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Limited changes and cautious optimism – July 2015 Budget
Friday 10 July 2015

As the dust settles on the first full Conservative budget in 19 years, commentators are starting to pick apart the bones and look at the detail.

 

With one eye towards continuing economic recovery, this was a relatively cautious budget from the Chancellor. However, behind the headlines about welfare reform, the slashing of inheritance tax and the introduction of a National Living Wage, there are a number of aspects in the budget that are worth closer inspection.

 

The powers to be given to local authorities in England and Wales to relax Sunday trading laws will be of particular interest to online and small retailers.

 
Currently, in England and Wales (Scotland relaxed Sunday trading laws some time ago and enjoys 24 supermarkets, seven days a week), shops of over 280m2 are limited to six hours of trading time on Sundays.

 

Smaller retailers are not subject to the same limitations and, of course, neither are online retailers, who operate round the clock. If larger retailers are able to extend their opening hours, this could have an impact on smaller retailers and online retailers, especially during busy periods such as Christmas. Analysts will be watching with interest to gauge any material impact of this relaxation of trading laws.

 

Another concern for smaller retailers is the proposed introduction of the National Living Wage, due to rise to £9p/h by 2020. While larger retailers may be able to absorb these extra costs, smaller ones may not. James Lowman, the chief executive of the Association of Convenience Stores said: “The introduction of a compulsory living wage will have a devastating impact on thousands of convenience stores.”

 

Taxation is another area where George Osborne made some significant changes. The headline announcements were:

 

• Confirmation that fuel duty is frozen for the rest of this year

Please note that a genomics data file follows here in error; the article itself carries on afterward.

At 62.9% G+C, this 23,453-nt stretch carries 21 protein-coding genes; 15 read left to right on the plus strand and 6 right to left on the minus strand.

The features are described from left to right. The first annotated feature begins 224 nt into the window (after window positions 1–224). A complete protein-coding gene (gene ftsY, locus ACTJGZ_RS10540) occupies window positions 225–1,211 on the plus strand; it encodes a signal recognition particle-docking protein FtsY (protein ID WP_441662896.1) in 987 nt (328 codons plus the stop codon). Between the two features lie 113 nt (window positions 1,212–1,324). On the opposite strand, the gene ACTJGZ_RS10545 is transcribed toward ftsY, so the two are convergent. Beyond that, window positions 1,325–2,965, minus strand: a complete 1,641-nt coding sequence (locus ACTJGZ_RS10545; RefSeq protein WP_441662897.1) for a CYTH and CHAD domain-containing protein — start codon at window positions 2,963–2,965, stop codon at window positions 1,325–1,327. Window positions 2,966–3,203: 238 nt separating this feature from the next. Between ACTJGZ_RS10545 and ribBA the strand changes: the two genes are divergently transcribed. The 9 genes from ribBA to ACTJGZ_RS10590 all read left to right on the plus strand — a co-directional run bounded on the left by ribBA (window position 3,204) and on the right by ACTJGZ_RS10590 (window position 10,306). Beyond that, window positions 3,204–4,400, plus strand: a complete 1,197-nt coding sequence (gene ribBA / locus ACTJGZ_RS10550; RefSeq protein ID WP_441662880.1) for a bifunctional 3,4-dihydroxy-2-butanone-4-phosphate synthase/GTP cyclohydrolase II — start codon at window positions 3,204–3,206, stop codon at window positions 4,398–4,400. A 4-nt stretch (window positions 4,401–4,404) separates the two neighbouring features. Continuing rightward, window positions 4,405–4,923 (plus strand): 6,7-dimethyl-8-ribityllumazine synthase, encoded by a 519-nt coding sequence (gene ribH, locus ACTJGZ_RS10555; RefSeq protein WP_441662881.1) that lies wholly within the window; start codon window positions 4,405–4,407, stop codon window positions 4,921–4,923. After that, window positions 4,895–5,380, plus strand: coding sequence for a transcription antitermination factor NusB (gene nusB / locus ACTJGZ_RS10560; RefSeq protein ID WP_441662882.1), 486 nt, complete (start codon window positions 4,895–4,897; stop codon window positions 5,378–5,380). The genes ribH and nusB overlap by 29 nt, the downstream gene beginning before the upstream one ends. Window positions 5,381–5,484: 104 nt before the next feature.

• New Vehicle Excise Duty (VED) bands are to be introduced, with revenues eventually going towards a new Roads Fund by 2020
• Corporation tax cut to 18% by 2019
• Corporation tax payment dates brought forward
• Continued crackdown on tax avoidance, tax fraud, offshore trusts and hidden economy businesses
• Reformation of non-domicile (non-dom) tax to revoke permanent non-dom tax status
• 40p income tax threshold to rise to £43,000 from next year
• No inheritance tax on estates lower than £1m

 

So far, the government is making good on its pledge not to increase VAT. However, if the government goes ahead with its pre-election promise to legislate against tax rises in this parliament and more government income is needed, then excise duties may be increased.

 

This was very much a budget at the start of a government and the Chancellor clearly has his eye on the longer term as can be seen by the timescale of these new measures.

 

However, the cautious optimism about economic growth must be tempered with the worrying news from China. China is currently fighting off a run on the markets. If it is not successful, the cautious optimism we heard yesterday may not last much longer.

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Registered in England and Wales, Company Registration Number 07009362
Our Cookie Policy can be found here
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News
Limited changes and cautious optimism – July 2015 Budget
Friday 10 July 2015

As the dust settles on the first full Conservative budget in 19 years, commentators are starting to pick apart the bones and look at the detail.

 

With one eye towards continuing economic recovery, this was a relatively cautious budget from the Chancellor. However, behind the headlines about welfare reform, the slashing of inheritance tax and the introduction of a National Living Wage, there are a number of aspects in the budget that are worth closer inspection.

 

The powers to be given to local authorities in England and Wales to relax Sunday trading laws will be of particular interest to online and small retailers.

 
Currently, in England and Wales (Scotland relaxed Sunday trading laws some time ago and enjoys 24 supermarkets, seven days a week), shops of over 280m2 are limited to six hours of trading time on Sundays.

 

Smaller retailers are not subject to the same limitations and, of course, neither are online retailers, who operate round the clock. If larger retailers are able to extend their opening hours, this could have an impact on smaller retailers and online retailers, especially during busy periods such as Christmas. Analysts will be watching with interest to gauge any material impact of this relaxation of trading laws.

 

Another concern for smaller retailers is the proposed introduction of the National Living Wage, due to rise to £9p/h by 2020. While larger retailers may be able to absorb these extra costs, smaller ones may not. James Lowman, the chief executive of the Association of Convenience Stores said: “The introduction of a compulsory living wage will have a devastating impact on thousands of convenience stores.”